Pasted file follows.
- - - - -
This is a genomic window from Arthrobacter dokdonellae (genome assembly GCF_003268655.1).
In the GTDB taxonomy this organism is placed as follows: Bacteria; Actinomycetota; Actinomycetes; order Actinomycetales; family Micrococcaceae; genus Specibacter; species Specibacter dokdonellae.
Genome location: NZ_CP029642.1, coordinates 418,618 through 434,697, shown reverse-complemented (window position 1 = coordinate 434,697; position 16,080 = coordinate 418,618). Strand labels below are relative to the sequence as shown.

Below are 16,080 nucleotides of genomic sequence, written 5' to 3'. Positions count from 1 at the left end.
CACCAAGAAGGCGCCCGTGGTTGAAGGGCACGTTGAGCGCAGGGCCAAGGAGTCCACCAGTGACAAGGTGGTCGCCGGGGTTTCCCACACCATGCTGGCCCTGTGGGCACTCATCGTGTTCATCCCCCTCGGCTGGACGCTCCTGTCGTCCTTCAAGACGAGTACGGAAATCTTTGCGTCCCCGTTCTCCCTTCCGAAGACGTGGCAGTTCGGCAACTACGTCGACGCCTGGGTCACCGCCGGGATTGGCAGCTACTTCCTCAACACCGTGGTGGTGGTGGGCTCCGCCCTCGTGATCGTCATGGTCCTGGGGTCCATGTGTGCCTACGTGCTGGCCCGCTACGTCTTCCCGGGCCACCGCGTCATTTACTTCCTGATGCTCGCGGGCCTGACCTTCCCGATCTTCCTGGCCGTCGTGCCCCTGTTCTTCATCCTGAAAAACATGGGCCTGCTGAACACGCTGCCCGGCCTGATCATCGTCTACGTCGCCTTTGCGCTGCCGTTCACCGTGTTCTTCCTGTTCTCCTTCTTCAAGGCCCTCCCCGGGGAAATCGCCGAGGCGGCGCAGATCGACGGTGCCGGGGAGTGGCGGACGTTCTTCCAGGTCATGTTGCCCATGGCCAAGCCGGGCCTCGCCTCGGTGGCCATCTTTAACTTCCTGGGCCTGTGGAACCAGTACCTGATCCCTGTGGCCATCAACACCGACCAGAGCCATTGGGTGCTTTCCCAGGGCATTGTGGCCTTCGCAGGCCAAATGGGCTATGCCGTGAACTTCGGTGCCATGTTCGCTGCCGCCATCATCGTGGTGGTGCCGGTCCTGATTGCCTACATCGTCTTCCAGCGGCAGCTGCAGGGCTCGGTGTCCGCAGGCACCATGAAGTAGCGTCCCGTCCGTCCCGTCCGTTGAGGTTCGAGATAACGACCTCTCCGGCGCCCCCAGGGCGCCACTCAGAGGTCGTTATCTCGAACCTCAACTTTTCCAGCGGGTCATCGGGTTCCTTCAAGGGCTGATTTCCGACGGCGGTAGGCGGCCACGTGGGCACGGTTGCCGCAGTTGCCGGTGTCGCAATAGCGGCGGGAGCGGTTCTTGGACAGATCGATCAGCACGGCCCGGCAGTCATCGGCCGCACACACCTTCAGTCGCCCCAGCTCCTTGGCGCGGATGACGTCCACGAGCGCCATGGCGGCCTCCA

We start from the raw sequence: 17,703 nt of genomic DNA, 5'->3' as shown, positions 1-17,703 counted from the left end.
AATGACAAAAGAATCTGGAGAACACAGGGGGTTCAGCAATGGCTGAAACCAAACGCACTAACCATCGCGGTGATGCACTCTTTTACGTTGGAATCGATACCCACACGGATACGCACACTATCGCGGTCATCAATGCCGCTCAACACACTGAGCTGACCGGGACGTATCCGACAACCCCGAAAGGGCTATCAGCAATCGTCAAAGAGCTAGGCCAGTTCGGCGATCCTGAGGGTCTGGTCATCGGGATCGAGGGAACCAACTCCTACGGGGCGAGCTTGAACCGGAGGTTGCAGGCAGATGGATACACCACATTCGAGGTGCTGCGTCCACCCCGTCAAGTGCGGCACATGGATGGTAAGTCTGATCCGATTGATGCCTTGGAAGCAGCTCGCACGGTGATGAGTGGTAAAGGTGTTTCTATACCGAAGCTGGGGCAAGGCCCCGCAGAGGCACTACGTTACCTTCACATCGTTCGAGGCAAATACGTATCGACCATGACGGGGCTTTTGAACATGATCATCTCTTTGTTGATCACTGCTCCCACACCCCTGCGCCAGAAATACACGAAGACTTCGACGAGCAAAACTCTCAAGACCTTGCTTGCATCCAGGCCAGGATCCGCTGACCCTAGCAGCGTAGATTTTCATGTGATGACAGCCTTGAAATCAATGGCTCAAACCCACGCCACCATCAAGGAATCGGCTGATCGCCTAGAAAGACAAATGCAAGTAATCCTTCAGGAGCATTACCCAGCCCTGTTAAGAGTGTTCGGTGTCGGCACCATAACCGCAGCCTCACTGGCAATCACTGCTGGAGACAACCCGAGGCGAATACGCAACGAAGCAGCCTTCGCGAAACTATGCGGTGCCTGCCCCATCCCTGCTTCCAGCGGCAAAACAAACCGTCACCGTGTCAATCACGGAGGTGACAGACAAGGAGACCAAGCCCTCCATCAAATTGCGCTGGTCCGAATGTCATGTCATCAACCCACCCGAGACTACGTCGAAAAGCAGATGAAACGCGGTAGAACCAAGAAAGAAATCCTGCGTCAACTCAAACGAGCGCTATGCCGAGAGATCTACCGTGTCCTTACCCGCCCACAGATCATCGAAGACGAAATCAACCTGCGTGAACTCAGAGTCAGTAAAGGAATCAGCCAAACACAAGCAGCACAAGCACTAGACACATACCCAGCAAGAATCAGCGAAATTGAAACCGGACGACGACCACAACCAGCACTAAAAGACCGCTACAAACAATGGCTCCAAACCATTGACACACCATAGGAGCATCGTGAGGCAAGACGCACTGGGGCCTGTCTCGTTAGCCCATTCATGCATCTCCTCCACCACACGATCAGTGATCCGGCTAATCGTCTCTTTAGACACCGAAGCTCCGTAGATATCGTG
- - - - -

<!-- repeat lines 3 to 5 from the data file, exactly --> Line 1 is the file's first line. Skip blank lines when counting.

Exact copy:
Genome location: NZ_CP029642.1, coordinates 418,618 through 434,697, shown reverse-complemented (window position 1 = coordinate 434,697; position 16,080 = coordinate 418,618). Strand labels below are relative to the sequence as shown.

Below are 16,080 nucleotides of genomic sequence, written 5' to 3'. Positions count from 1 at the left end.
CACCAAGAAGGCGCCCGTGGTTGAAGGGCACGTTGAGCGCAGGGCCAAGGAGTCCACCAGTGACAAGGTGGTCGCCGGGGTTTCCCACACCATGCTGGCCCTGTGGGCACTCATCGTGTTCATCCCCCTCGGCTGGACGCTCCTGTCGTCCTTCAAGACGAGTACGGAAATCTTTGCGTCCCCGTTCTCCCTTCCGAAGACGTGGCAGTTCGGCAACTACGTCGACGCCTGGGTCACCGCCGGGATTGGCAGCTACTTCCTCAACACCGTGGTGGTGGTGGGCTCCGCCCTCGTGATCGTCATGGTCCTGGGGTCCATGTGTGCCTACGTGCTGGCCCGCTACGTCTTCCCGGGCCACCGCGTCATTTACTTCCTGATGCTCGCGGGCCTGACCTTCCCGATCTTCCTGGCCGTCGTGCCCCTGTTCTTCATCCTGAAAAACATGGGCCTGCTGAACACGCTGCCCGGCCTGATCATCGTCTACGTCGCCTTTGCGCTGCCGTTCACCGTGTTCTTCCTGTTCTCCTTCTTCAAGGCCCTCCCCGGGGAAATCGCCGAGGCGGCGCAGATCGACGGTGCCGGGGAGTGGCGGACGTTCTTCCAGGTCATGTTGCCCATGGCCAAGCCGGGCCTCGCCTCGGTGGCCATCTTTAACTTCCTGGGCCTGTGGAACCAGTACCTGATCCCTGTGGCCATCAACACCGACCAGAGCCATTGGGTGCTTTCCCAGGGCATTGTGGCCTTCGCAGGCCAAATGGGCTATGCCGTGAACTTCGGTGCCATGTTCGCTGCCGCCATCATCGTGGTGGTGCCGGTCCTGATTGCCTACATCGTCTTCCAGCGGCAGCTGCAGGGCTCGGTGTCCGCAGGCACCATGAAGTAGCGTCCCGTCCGTCCCGTCCGTTGAGGTTCGAGATAACGACCTCTCCGGCGCCCCCAGGGCGCCACTCAGAGGTCGTTATCTCGAACCTCAACTTTTCCAGCGGGTCATCGGGTTCCTTCAAGGGCTGATTTCCGACGGCGGTAGGCGGCCACGTGGGCACGGTTGCCGCAGTTGCCGGTGTCGCAATAGCGGCGGGAGCGGTTCTTGGACAGATCGATCAGCACGGCCCGGCAGTCATCGGCCGCACACACCTTCAGTCGCCCCAGCTCCTTGGCGCGGATGACGTCCACGAGCGCCATGGCGGCCTCCA